Report Charges UK with Exaggerating Lives Saved Through Family Planning
WASHINGTON, D.C. Nov 2 (C-Fam) A new report claims that estimates of lives saved by UK foreign aid efforts are greatly exaggerated.
The Independent Commission for Aid Impact graded maternal health programming by the Department for International Development (DFID) as “unsatisfactory achievement in most areas, with some positive elements.”
Their chief critique was that DFID’s claims about the impact of its work could not be concretely verified. Additionally, the report noted DFID did not try to strengthen basic health care to expectant mothers with the same intensity as it did to encourage women to avoid pregnancy through contraception.
Family planning was a major priority for the UK aid agency during the review period of 2011-2015, however, as the report points out, “most maternal deaths result from intentional pregnancies, rather than accidental ones…” and therefore most maternal deaths have nothing to do with a lack of contraception.
Meanwhile, newborn and emergency obstetric care targets lagged far behind, as did promised interventions targeting the poorest women and girls.
The UK development agency claimed to have saved the lives of 103,000 women’s lives by 2015 but this was later downgraded to 80,100 in an unpublished report.
Estimating maternal mortality is difficult, particularly in low-resource areas, in part because maternal deaths are relatively rare occurrences even where rates are comparatively high.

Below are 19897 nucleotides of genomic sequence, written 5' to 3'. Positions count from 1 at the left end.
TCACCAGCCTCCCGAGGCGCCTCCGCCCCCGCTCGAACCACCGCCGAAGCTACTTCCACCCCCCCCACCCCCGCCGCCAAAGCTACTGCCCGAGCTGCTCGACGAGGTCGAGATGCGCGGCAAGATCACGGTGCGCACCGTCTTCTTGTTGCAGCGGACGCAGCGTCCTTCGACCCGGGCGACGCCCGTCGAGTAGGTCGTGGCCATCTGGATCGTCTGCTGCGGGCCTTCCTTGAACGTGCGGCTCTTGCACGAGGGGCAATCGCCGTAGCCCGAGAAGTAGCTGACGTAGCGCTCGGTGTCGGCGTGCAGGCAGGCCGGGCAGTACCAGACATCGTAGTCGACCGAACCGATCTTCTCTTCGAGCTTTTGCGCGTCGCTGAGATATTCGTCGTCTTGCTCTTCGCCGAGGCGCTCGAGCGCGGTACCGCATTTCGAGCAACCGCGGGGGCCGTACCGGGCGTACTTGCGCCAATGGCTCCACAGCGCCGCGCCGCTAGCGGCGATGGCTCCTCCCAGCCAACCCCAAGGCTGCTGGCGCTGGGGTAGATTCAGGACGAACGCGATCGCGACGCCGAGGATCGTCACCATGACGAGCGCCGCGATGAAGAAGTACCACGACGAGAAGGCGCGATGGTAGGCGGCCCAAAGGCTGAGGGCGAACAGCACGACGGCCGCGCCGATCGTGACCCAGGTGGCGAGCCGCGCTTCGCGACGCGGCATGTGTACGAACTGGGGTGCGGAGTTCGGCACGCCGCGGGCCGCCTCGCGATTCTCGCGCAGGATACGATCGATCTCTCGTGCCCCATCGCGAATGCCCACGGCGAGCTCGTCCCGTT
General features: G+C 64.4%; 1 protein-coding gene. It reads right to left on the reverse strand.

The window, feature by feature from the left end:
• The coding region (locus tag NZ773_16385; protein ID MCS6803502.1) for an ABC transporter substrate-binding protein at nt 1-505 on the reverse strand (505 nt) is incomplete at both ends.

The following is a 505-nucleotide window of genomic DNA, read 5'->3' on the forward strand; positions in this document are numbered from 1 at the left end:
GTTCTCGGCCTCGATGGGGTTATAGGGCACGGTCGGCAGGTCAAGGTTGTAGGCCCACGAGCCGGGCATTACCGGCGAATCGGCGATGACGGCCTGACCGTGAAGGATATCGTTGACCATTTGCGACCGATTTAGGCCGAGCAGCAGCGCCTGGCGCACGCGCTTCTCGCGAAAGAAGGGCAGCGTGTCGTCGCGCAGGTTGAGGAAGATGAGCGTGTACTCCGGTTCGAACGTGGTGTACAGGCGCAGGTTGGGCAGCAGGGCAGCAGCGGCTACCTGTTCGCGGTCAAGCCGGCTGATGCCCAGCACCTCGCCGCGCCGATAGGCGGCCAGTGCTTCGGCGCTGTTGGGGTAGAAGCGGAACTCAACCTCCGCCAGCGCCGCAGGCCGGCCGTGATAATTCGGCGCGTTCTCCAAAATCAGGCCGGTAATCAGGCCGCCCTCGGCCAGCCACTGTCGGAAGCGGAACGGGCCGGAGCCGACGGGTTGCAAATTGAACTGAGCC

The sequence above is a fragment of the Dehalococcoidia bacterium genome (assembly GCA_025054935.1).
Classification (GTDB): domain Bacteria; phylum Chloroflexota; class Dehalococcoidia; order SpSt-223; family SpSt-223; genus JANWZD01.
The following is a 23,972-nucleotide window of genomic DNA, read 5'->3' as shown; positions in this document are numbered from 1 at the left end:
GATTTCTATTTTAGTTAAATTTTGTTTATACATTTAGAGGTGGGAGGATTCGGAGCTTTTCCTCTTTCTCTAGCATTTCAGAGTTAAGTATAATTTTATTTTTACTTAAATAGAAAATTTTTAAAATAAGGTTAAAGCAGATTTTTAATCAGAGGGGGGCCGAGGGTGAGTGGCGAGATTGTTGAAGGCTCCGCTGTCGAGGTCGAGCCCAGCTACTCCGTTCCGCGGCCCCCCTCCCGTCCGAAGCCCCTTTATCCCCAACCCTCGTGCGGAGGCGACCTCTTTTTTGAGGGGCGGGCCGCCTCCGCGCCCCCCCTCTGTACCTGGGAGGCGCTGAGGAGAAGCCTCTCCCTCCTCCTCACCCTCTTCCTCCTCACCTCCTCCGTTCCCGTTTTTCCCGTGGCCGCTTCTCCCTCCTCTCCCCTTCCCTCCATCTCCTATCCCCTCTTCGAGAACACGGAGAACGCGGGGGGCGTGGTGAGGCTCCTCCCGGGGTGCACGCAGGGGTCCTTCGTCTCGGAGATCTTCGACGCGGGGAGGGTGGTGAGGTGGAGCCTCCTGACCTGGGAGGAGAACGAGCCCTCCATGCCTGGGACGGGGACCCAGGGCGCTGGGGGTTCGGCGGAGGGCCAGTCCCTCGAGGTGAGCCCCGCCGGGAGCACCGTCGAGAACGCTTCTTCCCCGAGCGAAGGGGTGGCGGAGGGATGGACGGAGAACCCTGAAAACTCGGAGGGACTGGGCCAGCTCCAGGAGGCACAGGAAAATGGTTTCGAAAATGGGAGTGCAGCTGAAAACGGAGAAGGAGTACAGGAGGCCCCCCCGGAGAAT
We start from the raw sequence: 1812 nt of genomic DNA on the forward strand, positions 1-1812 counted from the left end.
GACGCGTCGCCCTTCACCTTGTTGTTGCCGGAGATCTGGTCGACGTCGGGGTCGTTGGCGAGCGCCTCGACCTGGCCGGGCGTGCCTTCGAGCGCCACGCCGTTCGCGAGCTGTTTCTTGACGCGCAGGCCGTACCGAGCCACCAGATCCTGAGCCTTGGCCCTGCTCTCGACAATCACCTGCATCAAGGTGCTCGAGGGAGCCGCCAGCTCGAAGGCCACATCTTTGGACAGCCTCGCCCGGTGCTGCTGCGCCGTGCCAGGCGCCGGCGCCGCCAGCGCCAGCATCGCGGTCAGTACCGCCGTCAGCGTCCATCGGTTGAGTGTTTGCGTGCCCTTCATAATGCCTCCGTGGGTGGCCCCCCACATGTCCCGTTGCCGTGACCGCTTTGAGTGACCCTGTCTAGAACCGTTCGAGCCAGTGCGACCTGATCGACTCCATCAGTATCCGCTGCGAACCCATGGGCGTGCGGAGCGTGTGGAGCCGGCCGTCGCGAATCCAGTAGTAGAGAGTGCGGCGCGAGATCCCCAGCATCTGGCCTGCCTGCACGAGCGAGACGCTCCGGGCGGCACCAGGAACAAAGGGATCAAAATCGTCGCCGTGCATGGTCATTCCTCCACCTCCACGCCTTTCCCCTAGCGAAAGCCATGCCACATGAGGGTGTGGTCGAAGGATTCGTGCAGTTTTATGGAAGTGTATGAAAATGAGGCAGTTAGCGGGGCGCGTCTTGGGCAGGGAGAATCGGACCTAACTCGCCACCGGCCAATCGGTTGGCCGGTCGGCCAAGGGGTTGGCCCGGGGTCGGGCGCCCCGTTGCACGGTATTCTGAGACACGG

In 2010, an independent group found the World Health Organization’s estimates of maternal mortality were greatly exaggerated. WHO revised its figures the following year.
Given the difficulty in establishing the scale of the problem, setting reasonable goals and measuring progress is even more difficult. When UN Secretary-General Ban-ki Moon launched the Global Strategy for Women’s and Children’s Health in 2010, its slogan was “Saving 16 million lives by 2015.” However, by 2015, only 2.4 million deaths had been averted. This led to the creation of an independent accountability panel to determine what had gone wrong.
One potential problem is the measurements being used. The most widely-used indicator is the maternal mortality ratio, which measures the number of maternal deaths per 100,000 live births. This allows for country to country comparisons. However, “lives saved” are harder to verify since this relies strictly on projections and not hard numbers.
The UK used a statistical tool that predicts potential lives saved through a package of specific interventions. A separate module estimates the impact of family planning on the total numbers of pregnancies and births, and projects an alternate scenario in which there are fewer complications due to fewer pregnancies in the first place. Based on this questionable accounting, the UK aid agency claims 62% of estimated lives saved could be attributed to family planning.
Ultimately, what counts is what gets counted. The UK simultaneously chose to prioritize family planning and use measurements of progress that characterize it as the most effective life-saving intervention for maternal health. Arguably, the source of their failure was its choice to shift from treating the complications of pregnancy to treating pregnancy itself as a complication.
Similar metrics have been used in other contexts to argue that family planning “saves the lives” of newborns and young children by averting their births, thus preventing their deaths. A proposed law pending in the U.S. Congress proposes a target for “child lives saved” in which a third are attributed to nonexistence through contraception.